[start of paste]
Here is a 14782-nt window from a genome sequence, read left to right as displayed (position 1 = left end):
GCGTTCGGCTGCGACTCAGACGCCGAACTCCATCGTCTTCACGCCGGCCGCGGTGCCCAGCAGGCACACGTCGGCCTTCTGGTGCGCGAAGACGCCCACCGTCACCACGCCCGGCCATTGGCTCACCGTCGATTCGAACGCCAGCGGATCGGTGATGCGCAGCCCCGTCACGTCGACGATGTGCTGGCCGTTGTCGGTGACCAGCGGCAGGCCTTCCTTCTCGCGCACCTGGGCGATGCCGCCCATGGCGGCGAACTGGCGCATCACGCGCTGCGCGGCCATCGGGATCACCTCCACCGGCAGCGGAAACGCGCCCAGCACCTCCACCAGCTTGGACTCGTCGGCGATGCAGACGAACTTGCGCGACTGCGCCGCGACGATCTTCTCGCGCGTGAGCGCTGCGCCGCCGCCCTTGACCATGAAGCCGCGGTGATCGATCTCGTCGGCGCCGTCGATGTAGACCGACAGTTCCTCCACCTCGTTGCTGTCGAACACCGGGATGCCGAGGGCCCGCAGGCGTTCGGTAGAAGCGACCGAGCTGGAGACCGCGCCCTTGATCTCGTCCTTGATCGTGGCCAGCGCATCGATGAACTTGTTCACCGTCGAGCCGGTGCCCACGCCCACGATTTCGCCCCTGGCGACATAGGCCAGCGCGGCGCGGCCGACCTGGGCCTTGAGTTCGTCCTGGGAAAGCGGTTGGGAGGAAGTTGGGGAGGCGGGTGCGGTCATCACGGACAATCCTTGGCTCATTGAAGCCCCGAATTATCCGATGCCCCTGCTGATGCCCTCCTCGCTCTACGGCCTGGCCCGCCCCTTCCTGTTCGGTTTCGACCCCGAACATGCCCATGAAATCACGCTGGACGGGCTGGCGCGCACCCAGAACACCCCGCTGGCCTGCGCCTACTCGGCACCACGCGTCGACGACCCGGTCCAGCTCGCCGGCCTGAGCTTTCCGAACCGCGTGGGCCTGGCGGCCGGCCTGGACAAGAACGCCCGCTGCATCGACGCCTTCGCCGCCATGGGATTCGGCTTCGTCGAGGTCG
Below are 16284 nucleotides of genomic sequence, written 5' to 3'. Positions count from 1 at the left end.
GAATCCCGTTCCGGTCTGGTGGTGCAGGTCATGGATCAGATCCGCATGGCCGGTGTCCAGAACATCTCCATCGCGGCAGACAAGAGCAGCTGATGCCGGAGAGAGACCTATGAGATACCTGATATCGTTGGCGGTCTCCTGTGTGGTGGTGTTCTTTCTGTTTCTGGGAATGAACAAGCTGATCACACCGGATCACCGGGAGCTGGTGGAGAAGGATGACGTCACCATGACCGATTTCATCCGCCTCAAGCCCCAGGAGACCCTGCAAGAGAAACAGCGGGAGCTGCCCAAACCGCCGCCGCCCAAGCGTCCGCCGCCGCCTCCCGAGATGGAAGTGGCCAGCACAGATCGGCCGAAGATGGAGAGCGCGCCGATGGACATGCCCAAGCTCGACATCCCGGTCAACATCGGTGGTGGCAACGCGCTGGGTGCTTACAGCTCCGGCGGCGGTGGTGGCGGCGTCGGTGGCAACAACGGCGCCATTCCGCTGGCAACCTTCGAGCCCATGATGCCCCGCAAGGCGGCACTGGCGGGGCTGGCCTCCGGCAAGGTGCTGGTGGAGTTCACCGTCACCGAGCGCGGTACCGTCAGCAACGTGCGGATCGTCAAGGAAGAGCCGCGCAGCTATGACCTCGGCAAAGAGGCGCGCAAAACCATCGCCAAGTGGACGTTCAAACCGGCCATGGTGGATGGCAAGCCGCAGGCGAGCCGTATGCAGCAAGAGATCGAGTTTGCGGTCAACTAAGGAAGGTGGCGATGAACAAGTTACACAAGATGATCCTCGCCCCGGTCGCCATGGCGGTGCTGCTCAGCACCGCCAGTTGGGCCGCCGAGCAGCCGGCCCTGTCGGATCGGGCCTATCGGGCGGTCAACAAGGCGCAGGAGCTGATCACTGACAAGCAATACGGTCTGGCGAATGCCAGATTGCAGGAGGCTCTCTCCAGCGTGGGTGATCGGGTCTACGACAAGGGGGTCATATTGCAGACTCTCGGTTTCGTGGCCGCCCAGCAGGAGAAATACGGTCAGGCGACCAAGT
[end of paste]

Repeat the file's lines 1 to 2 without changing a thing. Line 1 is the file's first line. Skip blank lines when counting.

Here is a 14782-nt window from a genome sequence, read left to right as displayed (position 1 = left end):
GCGTTCGGCTGCGACTCAGACGCCGAACTCCATCGTCTTCACGCCGGCCGCGGTGCCCAGCAGGCACACGTCGGCCTTCTGGTGCGCGAAGACGCCCACCGTCACCACGCCCGGCCATTGGCTCACCGTCGATTCGAACGCCAGCGGATCGGTGATGCGCAGCCCCGTCACGTCGACGATGTGCTGGCCGTTGTCGGTGACCAGCGGCAGGCCTTCCTTCTCGCGCACCTGGGCGATGCCGCCCATGGCGGCGAACTGGCGCATCACGCGCTGCGCGGCCATCGGGATCACCTCCACCGGCAGCGGAAACGCGCCCAGCACCTCCACCAGCTTGGACTCGTCGGCGATGCAGACGAACTTGCGCGACTGCGCCGCGACGATCTTCTCGCGCGTGAGCGCTGCGCCGCCGCCCTTGACCATGAAGCCGCGGTGATCGATCTCGTCGGCGCCGTCGATGTAGACCGACAGTTCCTCCACCTCGTTGCTGTCGAACACCGGGATGCCGAGGGCCCGCAGGCGTTCGGTAGAAGCGACCGAGCTGGAGACCGCGCCCTTGATCTCGTCCTTGATCGTGGCCAGCGCATCGATGAACTTGTTCACCGTCGAGCCGGTGCCCACGCCCACGATTTCGCCCCTGGCGACATAGGCCAGCGCGGCGCGGCCGACCTGGGCCTTGAGTTCGTCCTGGGAAAGCGGTTGGGAGGAAGTTGGGGAGGCGGGTGCGGTCATCACGGACAATCCTTGGCTCATTGAAGCCCCGAATTATCCGATGCCCCTGCTGATGCCCTCCTCGCTCTACGGCCTGGCCCGCCCCTTCCTGTTCGGTTTCGACCCCGAACATGCCCATGAAATCACGCTGGACGGGCTGGCGCGCACCCAGAACACCCCGCTGGCCTGCGCCTACTCGGCACCACGCGTCGACGACCCGGTCCAGCTCGCCGGCCTGAGCTTTCCGAACCGCGTGGGCCTGGCGGCCGGCCTGGACAAGAACGCCCGCTGCATCGACGCCTTCGCCGCCATGGGATTCGGCTTCGTCGAGGTCG